Pad woon sen is a delicious and easy to make Thai glass noodle stir fry, packed with colorful veggies and tossed in a sweet and savory sauce. It’s a comforting meal that may just become a family favorite! Ready in less than 25 minutes from start to finish. 

Pad Woon Sen (Thai Glass Noodle Stir Fry)

What is Pad Woon Sen?

Pad woon sen (ผัดวุ้นเส้น) is a Thai noodle stir fry made of glass noodles, vegetables, protein and eggs. The flavor profile is both savory and mildly sweet – and has a great juxtaposition of both crunchy and chewy textures.

While pad woon sen isn’t as well known in the West as take-out favorites like pad Thai or pad see ew, it is ubiquitous in Thailand and has many variations.

For this particular Thai noodle recipe, I’m jettisoning the chicken or pork you’d normally find in pad woon sen in favor of crunchy veggies and scrambled eggs. Trust me, there’s so much flavor in this Thai classic, you won’t miss the meat!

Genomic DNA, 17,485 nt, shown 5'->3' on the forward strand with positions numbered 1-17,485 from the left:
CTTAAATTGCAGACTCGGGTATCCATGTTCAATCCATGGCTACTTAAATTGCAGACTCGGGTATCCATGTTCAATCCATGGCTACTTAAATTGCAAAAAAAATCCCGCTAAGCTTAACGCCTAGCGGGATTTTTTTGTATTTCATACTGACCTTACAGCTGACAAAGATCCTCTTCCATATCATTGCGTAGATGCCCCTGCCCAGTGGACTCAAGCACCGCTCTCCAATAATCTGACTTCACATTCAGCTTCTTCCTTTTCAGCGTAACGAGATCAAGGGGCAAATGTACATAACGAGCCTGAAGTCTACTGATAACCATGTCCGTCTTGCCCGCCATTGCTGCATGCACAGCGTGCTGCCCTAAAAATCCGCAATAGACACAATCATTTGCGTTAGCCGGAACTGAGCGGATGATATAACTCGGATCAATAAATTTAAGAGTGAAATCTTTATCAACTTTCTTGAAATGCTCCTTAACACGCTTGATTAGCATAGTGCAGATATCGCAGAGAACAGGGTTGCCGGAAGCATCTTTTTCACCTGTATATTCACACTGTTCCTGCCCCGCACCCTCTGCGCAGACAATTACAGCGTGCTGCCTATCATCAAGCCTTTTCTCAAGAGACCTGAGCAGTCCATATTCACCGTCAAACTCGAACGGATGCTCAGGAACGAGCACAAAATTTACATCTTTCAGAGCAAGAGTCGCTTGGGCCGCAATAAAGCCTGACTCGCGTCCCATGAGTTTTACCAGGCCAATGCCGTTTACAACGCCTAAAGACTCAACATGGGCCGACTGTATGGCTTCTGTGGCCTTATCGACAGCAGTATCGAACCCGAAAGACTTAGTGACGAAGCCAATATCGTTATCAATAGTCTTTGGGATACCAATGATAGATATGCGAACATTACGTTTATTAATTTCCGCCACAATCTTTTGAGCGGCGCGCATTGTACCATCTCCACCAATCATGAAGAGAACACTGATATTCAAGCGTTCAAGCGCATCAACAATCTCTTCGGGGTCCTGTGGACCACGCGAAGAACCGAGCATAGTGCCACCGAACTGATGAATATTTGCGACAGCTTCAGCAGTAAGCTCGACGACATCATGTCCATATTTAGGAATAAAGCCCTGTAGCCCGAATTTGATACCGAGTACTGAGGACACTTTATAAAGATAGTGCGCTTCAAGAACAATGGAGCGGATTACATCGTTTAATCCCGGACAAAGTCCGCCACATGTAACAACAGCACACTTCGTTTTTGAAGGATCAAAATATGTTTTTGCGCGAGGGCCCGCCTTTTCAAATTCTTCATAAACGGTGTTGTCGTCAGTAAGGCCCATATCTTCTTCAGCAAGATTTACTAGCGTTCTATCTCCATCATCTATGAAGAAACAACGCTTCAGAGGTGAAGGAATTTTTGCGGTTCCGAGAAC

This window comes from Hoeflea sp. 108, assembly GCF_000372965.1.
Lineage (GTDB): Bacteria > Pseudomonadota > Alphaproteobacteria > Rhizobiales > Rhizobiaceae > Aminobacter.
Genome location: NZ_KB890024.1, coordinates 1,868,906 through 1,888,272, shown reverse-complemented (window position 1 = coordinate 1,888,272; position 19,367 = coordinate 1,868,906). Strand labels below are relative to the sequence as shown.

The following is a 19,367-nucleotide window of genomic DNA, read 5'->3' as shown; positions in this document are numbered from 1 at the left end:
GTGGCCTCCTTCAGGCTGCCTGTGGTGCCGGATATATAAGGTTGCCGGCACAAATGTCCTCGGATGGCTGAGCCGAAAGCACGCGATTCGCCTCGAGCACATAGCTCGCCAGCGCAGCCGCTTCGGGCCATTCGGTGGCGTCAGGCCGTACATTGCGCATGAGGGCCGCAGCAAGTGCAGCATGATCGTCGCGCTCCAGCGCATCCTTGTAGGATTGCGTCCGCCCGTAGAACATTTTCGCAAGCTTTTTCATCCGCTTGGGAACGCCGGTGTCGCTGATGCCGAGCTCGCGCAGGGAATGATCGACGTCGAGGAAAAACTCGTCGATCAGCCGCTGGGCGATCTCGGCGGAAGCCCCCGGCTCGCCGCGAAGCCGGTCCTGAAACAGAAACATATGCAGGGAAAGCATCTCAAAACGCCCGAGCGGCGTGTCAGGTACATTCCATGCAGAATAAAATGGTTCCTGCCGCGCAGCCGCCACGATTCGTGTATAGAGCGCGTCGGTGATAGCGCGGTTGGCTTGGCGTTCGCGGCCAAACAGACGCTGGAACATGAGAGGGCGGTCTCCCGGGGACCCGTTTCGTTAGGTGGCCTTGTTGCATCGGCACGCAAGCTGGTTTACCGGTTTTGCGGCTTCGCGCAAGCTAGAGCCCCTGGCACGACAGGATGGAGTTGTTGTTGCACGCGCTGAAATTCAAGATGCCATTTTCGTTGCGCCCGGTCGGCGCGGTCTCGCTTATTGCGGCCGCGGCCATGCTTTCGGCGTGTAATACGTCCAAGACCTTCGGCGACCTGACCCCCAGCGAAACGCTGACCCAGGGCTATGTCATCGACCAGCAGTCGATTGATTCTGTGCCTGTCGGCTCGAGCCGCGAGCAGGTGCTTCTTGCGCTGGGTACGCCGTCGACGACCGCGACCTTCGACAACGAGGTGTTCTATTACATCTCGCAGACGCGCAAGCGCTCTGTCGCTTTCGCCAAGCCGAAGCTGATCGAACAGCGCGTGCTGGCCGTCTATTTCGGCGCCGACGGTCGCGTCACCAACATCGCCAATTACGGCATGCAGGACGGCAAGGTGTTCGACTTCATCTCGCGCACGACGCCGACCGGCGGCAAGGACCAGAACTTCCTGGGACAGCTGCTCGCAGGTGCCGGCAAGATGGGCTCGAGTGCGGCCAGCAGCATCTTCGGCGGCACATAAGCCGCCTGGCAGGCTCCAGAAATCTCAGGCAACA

So gather up your ingredients and fire up the stovetop. Let’s make pad woon sen at home!

Ingredients for Pad Woon Sen

Ingredients for Pad Woon Sen

Scroll all the way down for the full recipe.

  • Glass Noodles: These slippery noodles are made from mung beans (more on that in a second) and make the perfect base for this Thai noodle dish.
  • Woon Sen Sauce: I’m using a combination of soy sauce, oyster sauce and fish sauce for a mixture that is equal parts savory, sweet, saline and umami. And I mix in a bit of sugar and chili powder. The chili powder in particular lends an aromatic, smoky, almost charred element to the mix. This combination makes a great all-purpose stir fry sauce as well.
  • Vegetable Oil: Actually any neutral flavored oil will work for this noodle stir fry. Something like olive oil would be too strong though.
  • Eggs: 2 large whisked pasture raised eggs deliver a nice bit of protein to this otherwise vegetarian Thai noodle recipe. Look for certified humane or animal welfare approved on the carton.